- (Public Value) UCANR: Building climate-resilient communities and ecosystems
This is the most recent status report of theKuroshio Shot Hole Borer in the Tijuana River Valley of San Diego. For the full report go to: https://trnerr.org/kshb/
The Ecology and Management of the Kuroshio Shot Hole Borer
in the Tijuana River Valley
2019-20 (Year 5)
John Boland and Kellie Uyeda
This report presents the current status of the Kuroshio Shot Hole Borer (KSHB, Euwallacea kuroshio, Coleoptera: Scolytidae) in the Tijuana River Valley. It provides current rates of KSHB infestation; documents the current state of post-KSHB recovery in the most impacted forests in the valley; compares the current data with data collected over the past five years; and uses GIS technology for the first time to accurately map the spread of the KSHB in the valley.
This report is the fifth in a series of annual reports about the KSHB in the valley. It adds to and further develops four main storylines about the KSHB in the valley:
1. The KSHB in the valley went through a rapid boom-and-bust cycle. Annual surveys of infestation rates in the field and annual calculations of canopy damage from satellite images show that the KSHB population went through a rapid outbreak and a rapid decline over a five-year period. The infestation rates peaked in Fall 2016 and the canopy damage was greatest between 2016 and 2017. The early increase in population was characterized by the KSHB's presence in the Wet Forests and the swift damage to these forests (see frontispiece). The later decrease in population was characterized by the KSHB's presence in the Dry Forests and the slower damage to those forests. The KSHB population decline appears to be due to the KSHB depleting their preferred host trees and not reinvading the recovering host trees in the Wet Forests. This boom-and-bust cycle occurred naturally, with no management interventions to control the spread or severity of the outbreak.
2. The willow forests that were extensively damaged by the KSHB are responding with vigorous regrowth. Since the KSHB heavily damaged the Wet Forests in 2015-17, there has been extensive willow forest recovery in three ways: by the survival of a few, scattered mature infested trees (‘Big Trees'); by the resprouting of mature KSHB-damaged trees (‘resprouts'); and by the seeding of new trees (‘seedlings'). The frontispiece shows the striking recovery of one of the Wet Forests. Some of the forests have recovered so much in just four years that they are now similar to their pre-KSHB stature.
3. The KSHB has not substantially reinfested the recovering willow forests. Even though others predicted that all of the trees in the recovering Wet Forests would be quickly reinfested, only 3% of the Big Trees, 2% of the resprouting trees, 1% of the young trees, and 0% of the seedlings were infested with KSHB in 2019. This unexpected result begs the question: Why are the recovering willows not being attacked by the KSHB? In this report we suggest three possible reasons.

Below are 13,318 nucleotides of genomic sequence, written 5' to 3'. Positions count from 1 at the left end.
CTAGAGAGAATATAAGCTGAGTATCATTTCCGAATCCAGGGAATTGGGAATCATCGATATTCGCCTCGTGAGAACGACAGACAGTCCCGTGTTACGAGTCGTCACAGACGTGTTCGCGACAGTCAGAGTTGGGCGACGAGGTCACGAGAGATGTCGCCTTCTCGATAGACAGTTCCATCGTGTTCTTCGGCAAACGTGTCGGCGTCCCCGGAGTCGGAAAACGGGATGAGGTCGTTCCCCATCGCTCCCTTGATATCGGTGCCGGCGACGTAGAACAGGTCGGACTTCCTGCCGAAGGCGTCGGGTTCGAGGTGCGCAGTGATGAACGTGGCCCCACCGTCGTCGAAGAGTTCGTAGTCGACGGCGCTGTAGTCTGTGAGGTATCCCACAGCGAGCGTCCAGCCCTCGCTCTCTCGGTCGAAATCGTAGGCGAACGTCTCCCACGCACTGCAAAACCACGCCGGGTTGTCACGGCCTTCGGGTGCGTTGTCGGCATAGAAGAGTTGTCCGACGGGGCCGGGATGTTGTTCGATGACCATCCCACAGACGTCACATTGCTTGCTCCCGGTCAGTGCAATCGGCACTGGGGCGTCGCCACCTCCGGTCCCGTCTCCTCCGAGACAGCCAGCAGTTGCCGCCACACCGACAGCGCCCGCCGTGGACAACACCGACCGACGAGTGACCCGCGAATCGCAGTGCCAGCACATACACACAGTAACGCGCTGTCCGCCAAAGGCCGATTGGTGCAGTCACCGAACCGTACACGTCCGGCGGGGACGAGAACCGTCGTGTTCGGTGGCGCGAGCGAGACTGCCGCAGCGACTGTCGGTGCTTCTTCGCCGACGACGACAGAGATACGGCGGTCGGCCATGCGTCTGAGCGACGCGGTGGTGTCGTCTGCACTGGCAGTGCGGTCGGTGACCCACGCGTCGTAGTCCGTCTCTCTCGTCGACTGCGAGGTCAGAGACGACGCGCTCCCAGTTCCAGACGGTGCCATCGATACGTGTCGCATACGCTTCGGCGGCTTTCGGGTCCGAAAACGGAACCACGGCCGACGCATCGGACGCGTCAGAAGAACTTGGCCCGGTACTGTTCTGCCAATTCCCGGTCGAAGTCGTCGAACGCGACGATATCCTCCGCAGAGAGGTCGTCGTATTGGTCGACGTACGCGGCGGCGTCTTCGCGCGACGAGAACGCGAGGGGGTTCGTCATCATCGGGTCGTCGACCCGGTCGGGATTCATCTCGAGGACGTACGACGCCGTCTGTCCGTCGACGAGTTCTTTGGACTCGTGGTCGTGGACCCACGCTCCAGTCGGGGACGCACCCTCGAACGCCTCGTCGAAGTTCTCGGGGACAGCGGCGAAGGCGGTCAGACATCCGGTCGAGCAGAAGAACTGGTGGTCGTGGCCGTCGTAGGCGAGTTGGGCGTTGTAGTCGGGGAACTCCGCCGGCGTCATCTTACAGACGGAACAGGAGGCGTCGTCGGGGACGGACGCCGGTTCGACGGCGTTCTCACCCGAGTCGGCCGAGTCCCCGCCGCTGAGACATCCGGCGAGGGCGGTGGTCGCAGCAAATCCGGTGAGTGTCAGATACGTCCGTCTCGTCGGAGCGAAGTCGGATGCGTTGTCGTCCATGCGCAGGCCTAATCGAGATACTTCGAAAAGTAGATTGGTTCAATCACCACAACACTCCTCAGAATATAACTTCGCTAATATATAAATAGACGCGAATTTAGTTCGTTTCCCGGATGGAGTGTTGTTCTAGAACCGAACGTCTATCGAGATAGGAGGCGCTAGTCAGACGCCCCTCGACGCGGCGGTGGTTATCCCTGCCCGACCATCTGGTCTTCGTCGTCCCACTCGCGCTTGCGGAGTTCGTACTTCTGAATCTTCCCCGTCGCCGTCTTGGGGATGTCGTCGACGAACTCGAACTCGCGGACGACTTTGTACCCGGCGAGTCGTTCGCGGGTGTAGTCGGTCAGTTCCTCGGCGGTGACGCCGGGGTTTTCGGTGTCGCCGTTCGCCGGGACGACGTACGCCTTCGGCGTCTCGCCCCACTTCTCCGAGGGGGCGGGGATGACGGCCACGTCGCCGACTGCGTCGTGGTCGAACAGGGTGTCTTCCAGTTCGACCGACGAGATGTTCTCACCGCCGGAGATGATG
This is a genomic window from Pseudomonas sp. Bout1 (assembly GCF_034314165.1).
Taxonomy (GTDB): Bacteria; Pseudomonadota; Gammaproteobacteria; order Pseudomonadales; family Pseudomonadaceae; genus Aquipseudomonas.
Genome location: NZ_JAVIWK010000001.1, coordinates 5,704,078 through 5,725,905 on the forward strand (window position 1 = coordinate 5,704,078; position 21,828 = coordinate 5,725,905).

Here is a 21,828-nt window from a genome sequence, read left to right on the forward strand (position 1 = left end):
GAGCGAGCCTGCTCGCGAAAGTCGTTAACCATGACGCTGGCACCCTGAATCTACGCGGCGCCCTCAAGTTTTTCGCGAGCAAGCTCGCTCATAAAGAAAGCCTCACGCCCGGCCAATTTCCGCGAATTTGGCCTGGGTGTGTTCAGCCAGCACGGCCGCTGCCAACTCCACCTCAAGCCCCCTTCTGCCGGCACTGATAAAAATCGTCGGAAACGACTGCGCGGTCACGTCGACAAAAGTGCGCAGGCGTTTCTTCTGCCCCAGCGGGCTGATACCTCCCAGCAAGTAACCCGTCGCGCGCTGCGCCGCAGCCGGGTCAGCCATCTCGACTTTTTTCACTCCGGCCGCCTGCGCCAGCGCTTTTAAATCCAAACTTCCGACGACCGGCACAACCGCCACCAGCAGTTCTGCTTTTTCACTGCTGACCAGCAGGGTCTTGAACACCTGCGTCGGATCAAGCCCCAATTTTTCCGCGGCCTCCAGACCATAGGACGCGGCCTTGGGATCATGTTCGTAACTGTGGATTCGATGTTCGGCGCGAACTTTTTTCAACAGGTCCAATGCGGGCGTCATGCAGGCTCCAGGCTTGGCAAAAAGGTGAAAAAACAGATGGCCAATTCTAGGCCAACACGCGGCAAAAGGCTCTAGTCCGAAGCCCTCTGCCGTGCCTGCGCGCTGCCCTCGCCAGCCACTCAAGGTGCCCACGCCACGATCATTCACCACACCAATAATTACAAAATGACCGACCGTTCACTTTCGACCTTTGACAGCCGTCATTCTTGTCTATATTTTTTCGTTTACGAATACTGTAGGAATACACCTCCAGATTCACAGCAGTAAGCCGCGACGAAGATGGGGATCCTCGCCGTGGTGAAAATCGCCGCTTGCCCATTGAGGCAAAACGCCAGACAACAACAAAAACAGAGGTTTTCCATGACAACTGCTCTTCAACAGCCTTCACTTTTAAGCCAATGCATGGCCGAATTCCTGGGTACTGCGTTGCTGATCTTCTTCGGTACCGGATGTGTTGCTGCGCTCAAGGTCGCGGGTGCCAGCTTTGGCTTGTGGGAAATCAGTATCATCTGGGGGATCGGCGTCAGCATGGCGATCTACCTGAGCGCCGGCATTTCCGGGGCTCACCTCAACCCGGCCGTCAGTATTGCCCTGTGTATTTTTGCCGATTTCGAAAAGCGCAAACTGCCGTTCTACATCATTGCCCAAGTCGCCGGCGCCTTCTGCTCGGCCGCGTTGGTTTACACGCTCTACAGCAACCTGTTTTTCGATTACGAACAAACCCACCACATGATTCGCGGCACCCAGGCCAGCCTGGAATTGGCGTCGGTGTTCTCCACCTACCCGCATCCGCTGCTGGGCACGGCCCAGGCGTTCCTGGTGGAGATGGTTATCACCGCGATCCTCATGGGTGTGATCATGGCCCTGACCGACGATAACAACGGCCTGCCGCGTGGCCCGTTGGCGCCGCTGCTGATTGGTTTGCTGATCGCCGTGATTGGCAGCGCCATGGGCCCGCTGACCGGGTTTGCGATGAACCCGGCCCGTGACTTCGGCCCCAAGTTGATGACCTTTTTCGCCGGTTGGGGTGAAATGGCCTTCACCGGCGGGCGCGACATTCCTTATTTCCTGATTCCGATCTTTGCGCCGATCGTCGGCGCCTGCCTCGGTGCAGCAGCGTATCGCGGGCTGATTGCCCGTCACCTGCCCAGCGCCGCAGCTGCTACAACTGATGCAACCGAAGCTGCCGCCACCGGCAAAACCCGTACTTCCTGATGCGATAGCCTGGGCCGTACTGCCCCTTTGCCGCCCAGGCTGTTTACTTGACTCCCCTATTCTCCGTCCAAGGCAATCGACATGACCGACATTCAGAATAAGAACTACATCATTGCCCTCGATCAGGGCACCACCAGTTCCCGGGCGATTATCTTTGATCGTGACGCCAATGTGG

4. The invasive plant, Arundo donax, is now a major problem. Willow trees are arundo's only competitors in the valley, and when the KSHB attacked and heavily damaged the willows it allowed arundo to flourish more than ever before. Our main recommendation for the park managers in the valley is to control the arundo on their property. To assist them we provide a map of the current distribution of arundo using satellite images and object-based imagery analysis (OBIA) software.
The research reported here is unique among KSHB studies. It involves detailed and long-term field surveys of the KSHB invasion in one valley, documents an entire boom-and-bust outbreak of the KSHB and describes the damage to and recovery of the forests. This report also discusses the six most important ecological findings and suggests that incorporating these findings into the existing predictive numerical model would make the model more accurate. Finally the report presents several recommendations for needed future research and for immediate management actions.
‘Bee' thankful for the evolution of pollen
Missouri U. researchers discover wildflower's spiny pollen
adapts to help plants reproduce
Over 80% of the world's flowering plants must reproduce in order to produce new flowers, according to the U.S. Forest Service. This process involves the transfer of pollen between plants by wind, water or insects called pollinators -- including bumblebees.
In a new study, researchers at the University of Missouri discovered spiny pollen -- from a native wild dandelion species in the southern Rocky Mountains -- has evolved to attach to traveling bumblebees. Using a highly detailed electron scanning microscope, the research team could observe the microscopic surface of the spiny pollen, which otherwise looks like yellow dust to the naked eye.